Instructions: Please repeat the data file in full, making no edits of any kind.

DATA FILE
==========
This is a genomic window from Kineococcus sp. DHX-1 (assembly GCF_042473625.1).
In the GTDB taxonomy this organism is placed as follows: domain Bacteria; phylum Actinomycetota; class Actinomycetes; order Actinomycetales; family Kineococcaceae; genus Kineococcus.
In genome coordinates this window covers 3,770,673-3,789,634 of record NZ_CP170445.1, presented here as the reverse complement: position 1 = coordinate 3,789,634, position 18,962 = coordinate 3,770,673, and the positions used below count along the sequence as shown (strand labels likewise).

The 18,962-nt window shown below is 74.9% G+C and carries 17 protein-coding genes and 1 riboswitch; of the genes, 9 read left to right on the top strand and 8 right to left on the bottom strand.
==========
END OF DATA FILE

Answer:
This is a genomic window from Kineococcus sp. DHX-1 (assembly GCF_042473625.1).
In the GTDB taxonomy this organism is placed as follows: domain Bacteria; phylum Actinomycetota; class Actinomycetes; order Actinomycetales; family Kineococcaceae; genus Kineococcus.
In genome coordinates this window covers 3,770,673-3,789,634 of record NZ_CP170445.1, presented here as the reverse complement: position 1 = coordinate 3,789,634, position 18,962 = coordinate 3,770,673, and the positions used below count along the sequence as shown (strand labels likewise).

The 18,962-nt window shown below is 74.9% G+C and carries 17 protein-coding genes and 1 riboswitch; of the genes, 9 read left to right on the top strand and 8 right to left on the bottom strand.